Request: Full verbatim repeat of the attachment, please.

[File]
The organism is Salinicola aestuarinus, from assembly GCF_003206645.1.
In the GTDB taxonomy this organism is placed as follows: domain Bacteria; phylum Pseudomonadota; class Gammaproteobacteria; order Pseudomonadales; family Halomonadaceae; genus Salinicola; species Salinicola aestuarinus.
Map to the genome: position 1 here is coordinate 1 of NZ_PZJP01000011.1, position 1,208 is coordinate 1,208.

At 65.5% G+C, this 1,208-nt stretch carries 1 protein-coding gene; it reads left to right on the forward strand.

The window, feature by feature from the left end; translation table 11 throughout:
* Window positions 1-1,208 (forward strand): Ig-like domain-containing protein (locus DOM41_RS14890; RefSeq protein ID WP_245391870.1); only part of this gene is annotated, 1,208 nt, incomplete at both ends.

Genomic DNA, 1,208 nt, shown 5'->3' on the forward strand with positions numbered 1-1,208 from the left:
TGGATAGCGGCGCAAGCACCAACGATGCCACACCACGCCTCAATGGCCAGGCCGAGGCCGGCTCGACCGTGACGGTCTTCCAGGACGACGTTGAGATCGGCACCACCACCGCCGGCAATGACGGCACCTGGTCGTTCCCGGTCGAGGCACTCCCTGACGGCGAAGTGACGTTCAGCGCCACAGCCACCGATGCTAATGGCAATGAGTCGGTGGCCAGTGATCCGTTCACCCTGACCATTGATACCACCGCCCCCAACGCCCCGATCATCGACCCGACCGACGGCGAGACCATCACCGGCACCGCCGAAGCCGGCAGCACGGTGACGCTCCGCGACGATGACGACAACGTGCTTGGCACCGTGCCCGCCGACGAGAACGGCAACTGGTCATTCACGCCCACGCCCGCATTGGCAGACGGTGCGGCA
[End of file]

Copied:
The organism is Salinicola aestuarinus, from assembly GCF_003206645.1.
In the GTDB taxonomy this organism is placed as follows: domain Bacteria; phylum Pseudomonadota; class Gammaproteobacteria; order Pseudomonadales; family Halomonadaceae; genus Salinicola; species Salinicola aestuarinus.
Map to the genome: position 1 here is coordinate 1 of NZ_PZJP01000011.1, position 1,208 is coordinate 1,208.

At 65.5% G+C, this 1,208-nt stretch carries 1 protein-coding gene; it reads left to right on the forward strand.

The window, feature by feature from the left end; translation table 11 throughout:
* Window positions 1-1,208 (forward strand): Ig-like domain-containing protein (locus DOM41_RS14890; RefSeq protein ID WP_245391870.1); only part of this gene is annotated, 1,208 nt, incomplete at both ends.

Genomic DNA, 1,208 nt, shown 5'->3' on the forward strand with positions numbered 1-1,208 from the left:
TGGATAGCGGCGCAAGCACCAACGATGCCACACCACGCCTCAATGGCCAGGCCGAGGCCGGCTCGACCGTGACGGTCTTCCAGGACGACGTTGAGATCGGCACCACCACCGCCGGCAATGACGGCACCTGGTCGTTCCCGGTCGAGGCACTCCCTGACGGCGAAGTGACGTTCAGCGCCACAGCCACCGATGCTAATGGCAATGAGTCGGTGGCCAGTGATCCGTTCACCCTGACCATTGATACCACCGCCCCCAACGCCCCGATCATCGACCCGACCGACGGCGAGACCATCACCGGCACCGCCGAAGCCGGCAGCACGGTGACGCTCCGCGACGATGACGACAACGTGCTTGGCACCGTGCCCGCCGACGAGAACGGCAACTGGTCATTCACGCCCACGCCCGCATTGGCAGACGGTGCGGCA